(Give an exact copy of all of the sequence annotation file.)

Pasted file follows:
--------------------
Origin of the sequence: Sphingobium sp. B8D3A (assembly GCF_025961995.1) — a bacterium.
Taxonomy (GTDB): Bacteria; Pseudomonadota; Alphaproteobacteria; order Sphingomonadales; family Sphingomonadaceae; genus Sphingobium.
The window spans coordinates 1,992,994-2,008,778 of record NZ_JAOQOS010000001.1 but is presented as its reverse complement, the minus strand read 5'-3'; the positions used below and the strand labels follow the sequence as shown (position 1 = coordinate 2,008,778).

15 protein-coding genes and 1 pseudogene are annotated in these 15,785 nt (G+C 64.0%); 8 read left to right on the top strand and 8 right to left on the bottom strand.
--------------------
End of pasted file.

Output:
Origin of the sequence: Sphingobium sp. B8D3A (assembly GCF_025961995.1) — a bacterium.
Taxonomy (GTDB): Bacteria; Pseudomonadota; Alphaproteobacteria; order Sphingomonadales; family Sphingomonadaceae; genus Sphingobium.
The window spans coordinates 1,992,994-2,008,778 of record NZ_JAOQOS010000001.1 but is presented as its reverse complement, the minus strand read 5'-3'; the positions used below and the strand labels follow the sequence as shown (position 1 = coordinate 2,008,778).

15 protein-coding genes and 1 pseudogene are annotated in these 15,785 nt (G+C 64.0%); 8 read left to right on the top strand and 8 right to left on the bottom strand.